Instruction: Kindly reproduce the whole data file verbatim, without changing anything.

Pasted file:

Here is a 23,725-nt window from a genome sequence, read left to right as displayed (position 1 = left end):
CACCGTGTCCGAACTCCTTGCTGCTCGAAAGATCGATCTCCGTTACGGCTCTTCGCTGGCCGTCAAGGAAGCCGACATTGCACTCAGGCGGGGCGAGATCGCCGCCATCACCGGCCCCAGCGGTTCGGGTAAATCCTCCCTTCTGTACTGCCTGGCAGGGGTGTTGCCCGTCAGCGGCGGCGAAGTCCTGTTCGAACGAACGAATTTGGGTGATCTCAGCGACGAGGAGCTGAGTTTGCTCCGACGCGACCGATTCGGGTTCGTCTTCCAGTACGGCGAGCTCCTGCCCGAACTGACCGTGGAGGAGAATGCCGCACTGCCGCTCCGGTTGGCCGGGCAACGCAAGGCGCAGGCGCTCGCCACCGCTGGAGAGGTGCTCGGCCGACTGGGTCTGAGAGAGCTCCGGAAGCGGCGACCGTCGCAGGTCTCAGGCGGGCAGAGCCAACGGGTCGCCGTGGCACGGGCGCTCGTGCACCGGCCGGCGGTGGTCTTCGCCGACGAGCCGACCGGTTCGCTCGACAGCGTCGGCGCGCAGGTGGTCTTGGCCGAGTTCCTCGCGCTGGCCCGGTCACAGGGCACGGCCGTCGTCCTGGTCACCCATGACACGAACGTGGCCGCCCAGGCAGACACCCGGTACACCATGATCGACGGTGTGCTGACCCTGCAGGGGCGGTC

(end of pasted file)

Here is a 23,725-nt window from a genome sequence, read left to right as displayed (position 1 = left end):
CACCGTGTCCGAACTCCTTGCTGCTCGAAAGATCGATCTCCGTTACGGCTCTTCGCTGGCCGTCAAGGAAGCCGACATTGCACTCAGGCGGGGCGAGATCGCCGCCATCACCGGCCCCAGCGGTTCGGGTAAATCCTCCCTTCTGTACTGCCTGGCAGGGGTGTTGCCCGTCAGCGGCGGCGAAGTCCTGTTCGAACGAACGAATTTGGGTGATCTCAGCGACGAGGAGCTGAGTTTGCTCCGACGCGACCGATTCGGGTTCGTCTTCCAGTACGGCGAGCTCCTGCCCGAACTGACCGTGGAGGAGAATGCCGCACTGCCGCTCCGGTTGGCCGGGCAACGCAAGGCGCAGGCGCTCGCCACCGCTGGAGAGGTGCTCGGCCGACTGGGTCTGAGAGAGCTCCGGAAGCGGCGACCGTCGCAGGTCTCAGGCGGGCAGAGCCAACGGGTCGCCGTGGCACGGGCGCTCGTGCACCGGCCGGCGGTGGTCTTCGCCGACGAGCCGACCGGTTCGCTCGACAGCGTCGGCGCGCAGGTGGTCTTGGCCGAGTTCCTCGCGCTGGCCCGGTCACAGGGCACGGCCGTCGTCCTGGTCACCCATGACACGAACGTGGCCGCCCAGGCAGACACCCGGTACACCATGATCGACGGTGTGCTGACCCTGCAGGGGCGGTC